Crystal, Goodman are roommates at 'Monsters University'
05:00 AM, Apr 24, 2013
Billy Crystal likes acting with John Goodman so much that he’ll work in the same room with the guy.
That may not sound like much. But in the world of Hollywood animation, that’s about as typical as a summer movie living up to the promise of its trailer.
“His voice is just too big, too good to go off a recording,” Crystal says. “You need to be in a room with the guy to get the chemistry.”
Crystal and Goodman hope to reignite the chemistry they found a dozen years ago in Monsters, Inc. when they join vocal forces again for Monsters University. The film, which hits screens June 21, is Pixar’s first prequel and the 14th film from the studio since 1995’s Toy Story.
It’s also Pixar’s opportunity for 14 straight films to premiere at No. 1 at the box office, a streak Crystal wants to hear nothing about.
“You get nervous every time a movie opens because you never really know if people are going to come out until they do,” he says. “But with this, you also don’t want to let the studio down, because they have such a reputation.”
So do Crystal and Goodman, who broke from tradition in 2001 when Crystal insisted they work in the same recording booth for Monsters, Inc., a comedy made for $115 million that would earn $290 million in the USA and $563 million worldwide, according to Box Office Mojo.
Most voice-over actors rarely see each other when shooting an animated film The Croods co-stars Nicolas Cage and Ryan Reynolds didn’t even meet until the premiere let alone share a soundstage.
But “there’s a rhythm between those two guys that you just can’t duplicate from separate (audio) tracks,” says director Dan Scanlon, whose film takes us back to the college days of Mike Wazowski (Crystal) and James P. “Sulley” Sullivan (Goodman), when the two were rivals, not colleagues.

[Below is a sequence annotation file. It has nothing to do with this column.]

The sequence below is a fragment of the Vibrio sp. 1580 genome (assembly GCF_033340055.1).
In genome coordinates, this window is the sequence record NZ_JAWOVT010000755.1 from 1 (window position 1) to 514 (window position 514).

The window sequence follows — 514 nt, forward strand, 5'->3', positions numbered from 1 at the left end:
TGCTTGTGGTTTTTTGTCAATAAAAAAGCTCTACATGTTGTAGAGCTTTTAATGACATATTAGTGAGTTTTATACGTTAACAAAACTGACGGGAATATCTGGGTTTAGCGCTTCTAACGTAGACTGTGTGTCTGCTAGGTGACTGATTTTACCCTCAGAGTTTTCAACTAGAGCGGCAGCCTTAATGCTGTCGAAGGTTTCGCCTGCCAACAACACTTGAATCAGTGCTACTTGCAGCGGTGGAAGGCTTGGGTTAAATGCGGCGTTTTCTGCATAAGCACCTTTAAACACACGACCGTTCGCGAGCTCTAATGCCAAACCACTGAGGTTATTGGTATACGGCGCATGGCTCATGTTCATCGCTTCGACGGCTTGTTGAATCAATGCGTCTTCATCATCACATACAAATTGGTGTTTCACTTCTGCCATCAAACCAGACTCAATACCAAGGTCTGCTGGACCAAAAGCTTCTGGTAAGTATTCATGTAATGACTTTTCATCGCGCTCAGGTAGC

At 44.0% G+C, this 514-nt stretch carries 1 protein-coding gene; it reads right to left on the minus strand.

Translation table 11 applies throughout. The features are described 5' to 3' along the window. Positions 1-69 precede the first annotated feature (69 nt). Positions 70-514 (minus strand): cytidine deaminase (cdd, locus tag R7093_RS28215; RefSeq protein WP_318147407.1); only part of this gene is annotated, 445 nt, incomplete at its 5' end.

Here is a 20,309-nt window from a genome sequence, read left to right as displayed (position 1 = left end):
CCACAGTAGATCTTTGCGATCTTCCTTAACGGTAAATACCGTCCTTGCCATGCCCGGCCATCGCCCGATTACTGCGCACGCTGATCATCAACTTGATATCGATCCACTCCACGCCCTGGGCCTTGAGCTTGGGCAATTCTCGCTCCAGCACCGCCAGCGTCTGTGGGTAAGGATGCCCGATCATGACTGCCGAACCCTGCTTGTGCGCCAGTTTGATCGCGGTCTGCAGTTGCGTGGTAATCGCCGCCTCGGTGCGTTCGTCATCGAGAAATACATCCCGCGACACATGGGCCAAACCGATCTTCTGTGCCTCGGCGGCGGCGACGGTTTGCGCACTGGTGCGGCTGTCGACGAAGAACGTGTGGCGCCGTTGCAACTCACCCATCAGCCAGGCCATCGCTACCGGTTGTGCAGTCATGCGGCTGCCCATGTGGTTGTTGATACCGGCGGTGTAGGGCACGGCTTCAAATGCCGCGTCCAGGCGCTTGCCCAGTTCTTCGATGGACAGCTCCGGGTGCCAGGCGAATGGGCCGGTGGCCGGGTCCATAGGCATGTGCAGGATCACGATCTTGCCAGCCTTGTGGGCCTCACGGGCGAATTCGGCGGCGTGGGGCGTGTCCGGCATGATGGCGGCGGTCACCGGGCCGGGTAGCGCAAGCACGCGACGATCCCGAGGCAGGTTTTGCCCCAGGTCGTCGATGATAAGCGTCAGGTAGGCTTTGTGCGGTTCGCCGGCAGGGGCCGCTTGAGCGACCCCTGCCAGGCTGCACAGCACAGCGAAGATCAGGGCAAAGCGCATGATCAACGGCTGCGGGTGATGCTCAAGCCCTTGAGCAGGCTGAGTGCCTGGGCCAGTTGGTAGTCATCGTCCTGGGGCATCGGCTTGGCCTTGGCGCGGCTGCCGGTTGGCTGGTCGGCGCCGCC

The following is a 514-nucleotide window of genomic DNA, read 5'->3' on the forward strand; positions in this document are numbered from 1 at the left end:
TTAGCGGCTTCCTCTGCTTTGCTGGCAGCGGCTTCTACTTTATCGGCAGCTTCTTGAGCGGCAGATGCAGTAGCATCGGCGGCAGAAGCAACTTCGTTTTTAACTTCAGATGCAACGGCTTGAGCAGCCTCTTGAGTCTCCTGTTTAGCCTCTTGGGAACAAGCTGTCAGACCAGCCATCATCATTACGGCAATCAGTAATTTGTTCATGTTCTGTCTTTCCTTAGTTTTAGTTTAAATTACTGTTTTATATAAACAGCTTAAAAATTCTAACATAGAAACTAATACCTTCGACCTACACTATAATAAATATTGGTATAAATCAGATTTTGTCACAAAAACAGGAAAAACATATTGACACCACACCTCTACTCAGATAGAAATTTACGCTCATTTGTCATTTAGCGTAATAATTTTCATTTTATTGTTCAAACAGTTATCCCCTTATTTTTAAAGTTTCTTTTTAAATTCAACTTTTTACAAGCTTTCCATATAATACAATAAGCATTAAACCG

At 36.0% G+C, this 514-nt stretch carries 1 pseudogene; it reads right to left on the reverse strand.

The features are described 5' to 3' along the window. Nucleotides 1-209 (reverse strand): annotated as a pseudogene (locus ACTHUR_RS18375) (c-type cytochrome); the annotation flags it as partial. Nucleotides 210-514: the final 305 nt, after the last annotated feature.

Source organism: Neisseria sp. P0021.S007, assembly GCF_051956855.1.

Crystal says he recalls his first day on set for Monsters, Inc., when he was to perform a scene using an audio track of Goodman’s lines.
“If one person goes before the other, you’re laying down the rules for the scene,” Crystal says. “It’s not spontaneous, particularly when you improvise as much as we do.”
They never recorded separately again. Goodman says part of their on-screen rapport comes from their off-screen differences, particularly size. The thunder-voiced Goodman stands at 6-foot-2 and has a hefty build, while Crystal has pipes that are a full octave higher and is slight: 5-foot-7 in shoes. Maybe.
“We really like to get physical and play off each other,” says Goodman, 60. “It helps you connect with the character you’re playing. After two hours of recording, I’m wiped out. It’s like we played a rugby match.”
A match both are willing to play again. “Some actors have trouble getting back into a role,” Goodman says. “This was like an old pair of sneakers.”
Crystal’s only request: If Pixar makes another installment, the studio shouldn’t wait so long.
“I know they wanted to get the story right, and that’s what makes the movie special,” says Crystal, 65. “But I can’t wait another 12 years.”